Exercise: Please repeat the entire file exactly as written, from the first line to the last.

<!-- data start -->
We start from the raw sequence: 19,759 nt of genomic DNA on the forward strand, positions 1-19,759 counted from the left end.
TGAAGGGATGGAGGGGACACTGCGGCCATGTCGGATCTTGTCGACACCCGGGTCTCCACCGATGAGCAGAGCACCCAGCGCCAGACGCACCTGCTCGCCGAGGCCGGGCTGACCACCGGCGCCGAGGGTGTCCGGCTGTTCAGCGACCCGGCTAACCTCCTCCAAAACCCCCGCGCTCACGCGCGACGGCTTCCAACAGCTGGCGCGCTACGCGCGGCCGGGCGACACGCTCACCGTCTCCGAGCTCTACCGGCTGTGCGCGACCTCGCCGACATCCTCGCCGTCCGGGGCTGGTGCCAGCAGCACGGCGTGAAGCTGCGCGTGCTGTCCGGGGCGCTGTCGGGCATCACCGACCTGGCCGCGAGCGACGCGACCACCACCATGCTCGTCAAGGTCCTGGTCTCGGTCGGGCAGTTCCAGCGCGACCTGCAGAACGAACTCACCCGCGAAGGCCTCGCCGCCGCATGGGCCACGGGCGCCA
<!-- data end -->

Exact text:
We start from the raw sequence: 19,759 nt of genomic DNA on the forward strand, positions 1-19,759 counted from the left end.
TGAAGGGATGGAGGGGACACTGCGGCCATGTCGGATCTTGTCGACACCCGGGTCTCCACCGATGAGCAGAGCACCCAGCGCCAGACGCACCTGCTCGCCGAGGCCGGGCTGACCACCGGCGCCGAGGGTGTCCGGCTGTTCAGCGACCCGGCTAACCTCCTCCAAAACCCCCGCGCTCACGCGCGACGGCTTCCAACAGCTGGCGCGCTACGCGCGGCCGGGCGACACGCTCACCGTCTCCGAGCTCTACCGGCTGTGCGCGACCTCGCCGACATCCTCGCCGTCCGGGGCTGGTGCCAGCAGCACGGCGTGAAGCTGCGCGTGCTGTCCGGGGCGCTGTCGGGCATCACCGACCTGGCCGCGAGCGACGCGACCACCACCATGCTCGTCAAGGTCCTGGTCTCGGTCGGGCAGTTCCAGCGCGACCTGCAGAACGAACTCACCCGCGAAGGCCTCGCCGCCGCATGGGCCACGGGCGCCA